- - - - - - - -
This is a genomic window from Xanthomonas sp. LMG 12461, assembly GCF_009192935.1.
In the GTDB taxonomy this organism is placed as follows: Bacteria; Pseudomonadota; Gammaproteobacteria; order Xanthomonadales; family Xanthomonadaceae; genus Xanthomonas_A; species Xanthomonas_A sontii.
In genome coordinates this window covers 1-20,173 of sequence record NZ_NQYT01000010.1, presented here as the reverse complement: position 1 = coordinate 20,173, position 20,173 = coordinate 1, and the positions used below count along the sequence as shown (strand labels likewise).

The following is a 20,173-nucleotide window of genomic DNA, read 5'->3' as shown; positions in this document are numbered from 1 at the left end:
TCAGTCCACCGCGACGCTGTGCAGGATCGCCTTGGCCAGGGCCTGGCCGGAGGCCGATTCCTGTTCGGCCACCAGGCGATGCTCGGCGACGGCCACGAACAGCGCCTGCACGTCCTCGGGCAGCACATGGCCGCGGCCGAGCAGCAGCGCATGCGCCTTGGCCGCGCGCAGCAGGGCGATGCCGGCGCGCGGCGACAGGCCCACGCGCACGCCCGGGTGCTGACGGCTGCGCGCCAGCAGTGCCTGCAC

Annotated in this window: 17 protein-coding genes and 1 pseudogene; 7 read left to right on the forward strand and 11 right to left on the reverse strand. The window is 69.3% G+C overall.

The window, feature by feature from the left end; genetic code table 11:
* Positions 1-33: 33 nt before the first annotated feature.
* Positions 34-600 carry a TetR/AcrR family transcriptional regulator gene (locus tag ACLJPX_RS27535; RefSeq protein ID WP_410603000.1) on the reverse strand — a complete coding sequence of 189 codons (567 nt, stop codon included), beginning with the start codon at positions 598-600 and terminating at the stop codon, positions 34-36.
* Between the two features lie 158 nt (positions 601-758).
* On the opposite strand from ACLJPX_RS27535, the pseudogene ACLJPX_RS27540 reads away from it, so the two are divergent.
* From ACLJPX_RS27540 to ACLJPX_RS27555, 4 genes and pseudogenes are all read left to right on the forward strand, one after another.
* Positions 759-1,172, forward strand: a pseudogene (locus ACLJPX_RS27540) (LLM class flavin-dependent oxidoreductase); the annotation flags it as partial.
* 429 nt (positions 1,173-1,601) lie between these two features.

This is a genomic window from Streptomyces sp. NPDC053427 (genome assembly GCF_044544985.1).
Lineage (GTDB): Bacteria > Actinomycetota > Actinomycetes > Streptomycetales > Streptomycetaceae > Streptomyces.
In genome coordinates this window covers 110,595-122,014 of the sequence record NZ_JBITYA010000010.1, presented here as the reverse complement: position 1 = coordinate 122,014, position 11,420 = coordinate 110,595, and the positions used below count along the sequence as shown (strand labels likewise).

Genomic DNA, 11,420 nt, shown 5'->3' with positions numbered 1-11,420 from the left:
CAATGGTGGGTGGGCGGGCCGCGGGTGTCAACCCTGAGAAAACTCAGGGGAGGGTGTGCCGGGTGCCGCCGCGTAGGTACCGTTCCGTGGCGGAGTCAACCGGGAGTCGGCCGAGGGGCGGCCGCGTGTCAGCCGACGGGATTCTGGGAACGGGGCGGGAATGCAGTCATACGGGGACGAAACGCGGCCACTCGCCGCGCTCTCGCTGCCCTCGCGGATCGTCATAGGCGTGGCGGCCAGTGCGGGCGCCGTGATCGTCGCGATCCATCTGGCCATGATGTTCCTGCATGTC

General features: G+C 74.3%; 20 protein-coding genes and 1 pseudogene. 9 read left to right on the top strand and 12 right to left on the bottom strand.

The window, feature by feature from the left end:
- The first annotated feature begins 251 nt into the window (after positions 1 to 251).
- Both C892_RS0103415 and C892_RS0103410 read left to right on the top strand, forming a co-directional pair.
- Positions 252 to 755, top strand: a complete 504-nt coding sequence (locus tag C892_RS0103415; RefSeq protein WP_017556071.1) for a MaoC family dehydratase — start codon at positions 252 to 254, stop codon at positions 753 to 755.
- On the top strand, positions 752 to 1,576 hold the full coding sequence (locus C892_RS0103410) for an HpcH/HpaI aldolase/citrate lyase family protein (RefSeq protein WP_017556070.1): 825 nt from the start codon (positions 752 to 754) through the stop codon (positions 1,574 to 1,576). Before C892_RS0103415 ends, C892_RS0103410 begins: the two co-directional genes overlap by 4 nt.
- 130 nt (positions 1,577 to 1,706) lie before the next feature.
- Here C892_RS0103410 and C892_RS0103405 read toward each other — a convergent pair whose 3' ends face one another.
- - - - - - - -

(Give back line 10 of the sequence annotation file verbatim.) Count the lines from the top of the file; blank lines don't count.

* Between the two features lie 158 nt (positions 601-758).